The Dry Eye Zone

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Study: Custom meibographer for use in developing countries?


I love the idea of increasing access to important technologies like this!

BMC Ophthalmol. 2018 Aug 16;18(1):201. doi: 10.1186/s12886-018-0869-0.
Assessment of meibomian glands using a custom-made meibographer in dry eye patients in Ghana.
Osae EA, Ablorddepey RK, Horstmann J, Kumah DB, Steven P.

Meibomian Gland Dysfunction (MGD) is a leading cause of evaporative Dry Eye Disease (DED). This makes non-invasive meibography an important procedure in the clinical evaluation of DED patients. Our purpose was to conduct a lead-off investigation focused on the practicality of performing meibography in a developing country, with limited access to complex ophthalmic imaging systems, using a custom meibographer, as a step to future comparative studies on meibomian glands and DED in Africa.

Meibomian glands(MG) in 76 upper eyelids (UL) and 49 lower eyelids (LL) in 1 eye each of 125 patients randomly selected from a patient population presenting with subjective DED symptoms at a clinic were photographed using a custom meibographer. Single frames were captured, and the MG area determined by intensity threshold segmentation and area calculation using Image J software. MG loss (MGL) was quantified by outlining its area and expressing it as a percentage of the total MG per Pult's grading scheme. Dry eye measures included Tear Film Break Up - Time (TUBT), Schirmer's test and Ocular Surface Staining (OSS). Symptoms were evaluated using the SPEED II questionnaire. Correlations between MGL and age, ocular signs and symptoms were analyzed by Pearson's. Differences between comparable groups were analyzed by Mann - Whitney test; p < 0.05 was considered significant.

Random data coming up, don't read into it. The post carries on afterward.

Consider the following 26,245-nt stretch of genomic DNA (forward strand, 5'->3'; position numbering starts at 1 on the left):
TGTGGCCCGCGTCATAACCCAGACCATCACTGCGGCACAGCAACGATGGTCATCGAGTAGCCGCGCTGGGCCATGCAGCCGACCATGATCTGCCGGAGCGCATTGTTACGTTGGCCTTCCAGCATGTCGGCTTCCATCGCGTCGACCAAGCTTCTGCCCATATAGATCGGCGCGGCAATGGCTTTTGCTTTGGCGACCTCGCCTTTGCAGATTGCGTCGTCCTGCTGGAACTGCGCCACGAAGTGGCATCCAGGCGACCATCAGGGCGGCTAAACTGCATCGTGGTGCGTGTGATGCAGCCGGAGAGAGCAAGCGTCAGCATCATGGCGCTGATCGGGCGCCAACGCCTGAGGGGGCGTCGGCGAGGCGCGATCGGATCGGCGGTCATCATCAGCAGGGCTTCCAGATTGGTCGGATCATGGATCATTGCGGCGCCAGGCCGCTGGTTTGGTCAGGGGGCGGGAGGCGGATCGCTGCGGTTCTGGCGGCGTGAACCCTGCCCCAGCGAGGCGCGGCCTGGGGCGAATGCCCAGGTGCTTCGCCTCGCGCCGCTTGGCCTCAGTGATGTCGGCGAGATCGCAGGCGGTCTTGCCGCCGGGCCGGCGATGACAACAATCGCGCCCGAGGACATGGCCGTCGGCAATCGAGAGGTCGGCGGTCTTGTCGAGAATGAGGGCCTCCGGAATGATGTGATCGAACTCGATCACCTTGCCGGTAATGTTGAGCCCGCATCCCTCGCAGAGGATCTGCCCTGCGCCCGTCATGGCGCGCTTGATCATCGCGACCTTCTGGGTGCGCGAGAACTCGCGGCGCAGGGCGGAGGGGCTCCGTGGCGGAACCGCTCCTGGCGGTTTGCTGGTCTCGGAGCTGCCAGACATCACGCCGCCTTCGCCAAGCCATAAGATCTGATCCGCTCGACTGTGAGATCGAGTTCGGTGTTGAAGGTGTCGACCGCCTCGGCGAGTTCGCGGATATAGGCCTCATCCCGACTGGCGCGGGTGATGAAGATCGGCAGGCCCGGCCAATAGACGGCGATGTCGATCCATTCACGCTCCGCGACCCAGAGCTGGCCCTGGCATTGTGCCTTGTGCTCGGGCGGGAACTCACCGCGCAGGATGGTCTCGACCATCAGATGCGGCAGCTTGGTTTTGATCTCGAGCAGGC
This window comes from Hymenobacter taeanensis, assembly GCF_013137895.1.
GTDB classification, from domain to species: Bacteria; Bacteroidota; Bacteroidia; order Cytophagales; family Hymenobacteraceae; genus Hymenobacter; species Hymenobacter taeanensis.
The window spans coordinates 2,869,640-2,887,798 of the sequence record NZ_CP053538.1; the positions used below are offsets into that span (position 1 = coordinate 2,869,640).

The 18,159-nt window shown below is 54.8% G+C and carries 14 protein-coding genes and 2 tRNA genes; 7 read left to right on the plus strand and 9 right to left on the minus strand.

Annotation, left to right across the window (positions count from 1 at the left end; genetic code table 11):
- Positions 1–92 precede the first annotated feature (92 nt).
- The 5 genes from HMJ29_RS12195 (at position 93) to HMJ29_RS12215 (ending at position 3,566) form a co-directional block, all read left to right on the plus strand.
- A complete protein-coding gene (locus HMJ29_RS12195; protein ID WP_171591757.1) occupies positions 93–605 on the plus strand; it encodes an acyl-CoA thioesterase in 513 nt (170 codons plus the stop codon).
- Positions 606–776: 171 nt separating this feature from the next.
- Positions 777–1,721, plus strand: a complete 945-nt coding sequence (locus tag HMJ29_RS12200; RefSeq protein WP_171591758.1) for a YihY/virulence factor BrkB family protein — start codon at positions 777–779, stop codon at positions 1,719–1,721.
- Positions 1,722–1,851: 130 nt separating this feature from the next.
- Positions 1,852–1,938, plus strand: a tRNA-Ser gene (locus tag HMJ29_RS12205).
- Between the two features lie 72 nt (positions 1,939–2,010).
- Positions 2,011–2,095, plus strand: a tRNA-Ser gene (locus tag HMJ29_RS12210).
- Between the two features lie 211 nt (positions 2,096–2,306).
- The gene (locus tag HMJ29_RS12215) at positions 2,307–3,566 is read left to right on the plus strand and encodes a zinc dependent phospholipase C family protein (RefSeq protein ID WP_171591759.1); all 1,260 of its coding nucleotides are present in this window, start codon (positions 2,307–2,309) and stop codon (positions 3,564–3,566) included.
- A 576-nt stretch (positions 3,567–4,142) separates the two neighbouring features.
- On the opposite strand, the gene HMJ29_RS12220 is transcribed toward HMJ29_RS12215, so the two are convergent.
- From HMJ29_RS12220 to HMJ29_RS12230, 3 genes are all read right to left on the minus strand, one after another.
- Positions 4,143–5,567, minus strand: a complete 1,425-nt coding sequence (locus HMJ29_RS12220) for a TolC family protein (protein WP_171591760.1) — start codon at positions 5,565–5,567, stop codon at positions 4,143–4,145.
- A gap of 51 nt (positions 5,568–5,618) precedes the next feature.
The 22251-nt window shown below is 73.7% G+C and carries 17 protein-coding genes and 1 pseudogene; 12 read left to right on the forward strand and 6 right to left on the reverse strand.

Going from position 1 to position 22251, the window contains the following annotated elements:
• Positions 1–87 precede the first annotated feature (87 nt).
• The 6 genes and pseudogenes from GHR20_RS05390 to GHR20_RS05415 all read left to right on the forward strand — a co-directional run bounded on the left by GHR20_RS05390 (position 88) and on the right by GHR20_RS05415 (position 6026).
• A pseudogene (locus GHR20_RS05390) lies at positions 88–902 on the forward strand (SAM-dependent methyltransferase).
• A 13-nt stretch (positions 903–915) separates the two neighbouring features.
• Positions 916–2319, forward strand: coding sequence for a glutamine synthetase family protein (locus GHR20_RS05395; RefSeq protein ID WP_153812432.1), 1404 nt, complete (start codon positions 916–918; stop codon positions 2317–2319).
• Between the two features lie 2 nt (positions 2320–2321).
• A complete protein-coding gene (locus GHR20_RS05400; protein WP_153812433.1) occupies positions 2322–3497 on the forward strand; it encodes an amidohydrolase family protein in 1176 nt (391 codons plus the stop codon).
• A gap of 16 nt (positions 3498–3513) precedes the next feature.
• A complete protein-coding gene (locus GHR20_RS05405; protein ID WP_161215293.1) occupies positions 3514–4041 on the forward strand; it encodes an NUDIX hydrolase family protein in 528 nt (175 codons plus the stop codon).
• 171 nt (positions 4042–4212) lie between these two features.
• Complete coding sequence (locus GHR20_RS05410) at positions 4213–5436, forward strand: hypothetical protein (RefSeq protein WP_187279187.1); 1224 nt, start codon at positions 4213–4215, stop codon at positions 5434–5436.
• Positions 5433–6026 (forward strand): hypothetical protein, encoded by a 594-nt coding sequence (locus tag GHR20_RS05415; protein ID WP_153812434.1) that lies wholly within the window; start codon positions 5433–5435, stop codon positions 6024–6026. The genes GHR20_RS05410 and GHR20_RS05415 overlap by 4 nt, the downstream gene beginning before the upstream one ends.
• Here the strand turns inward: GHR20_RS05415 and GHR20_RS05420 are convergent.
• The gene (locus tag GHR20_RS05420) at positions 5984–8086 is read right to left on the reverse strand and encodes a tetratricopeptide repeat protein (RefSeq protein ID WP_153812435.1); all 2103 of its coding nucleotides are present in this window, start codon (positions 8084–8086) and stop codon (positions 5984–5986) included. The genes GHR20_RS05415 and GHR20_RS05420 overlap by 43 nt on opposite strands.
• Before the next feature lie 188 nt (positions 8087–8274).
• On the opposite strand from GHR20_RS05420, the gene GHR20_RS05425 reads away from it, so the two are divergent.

Overall mean MGL was 32.10% ± 25.0% (26.25% ± 22.40% for UL and 40.33% ± 26.70% for LL). MGL correlated significantly with age [r = 0.91, p = 0.001], SPEED scores [r = 0.90, p = 0.001], OSS [r = 0.75, p = 0.001] and TBUT [r = - 0.81, p = 0.001]. MGL scores were significantly higher in the UL than LL [U = 1293.5 p = 0.004].

This study for the first time presents data on the status of Meibomian glands in Africa. It furthermore suggests that it is feasible to examine Meibomian glands using a custom meibographer in developing countries with limited access to complex imaging systems. It also demonstrates the benefit and cost-effectiveness of a simple device by the observed significant relations between meibomian gland loss and DED in these patients.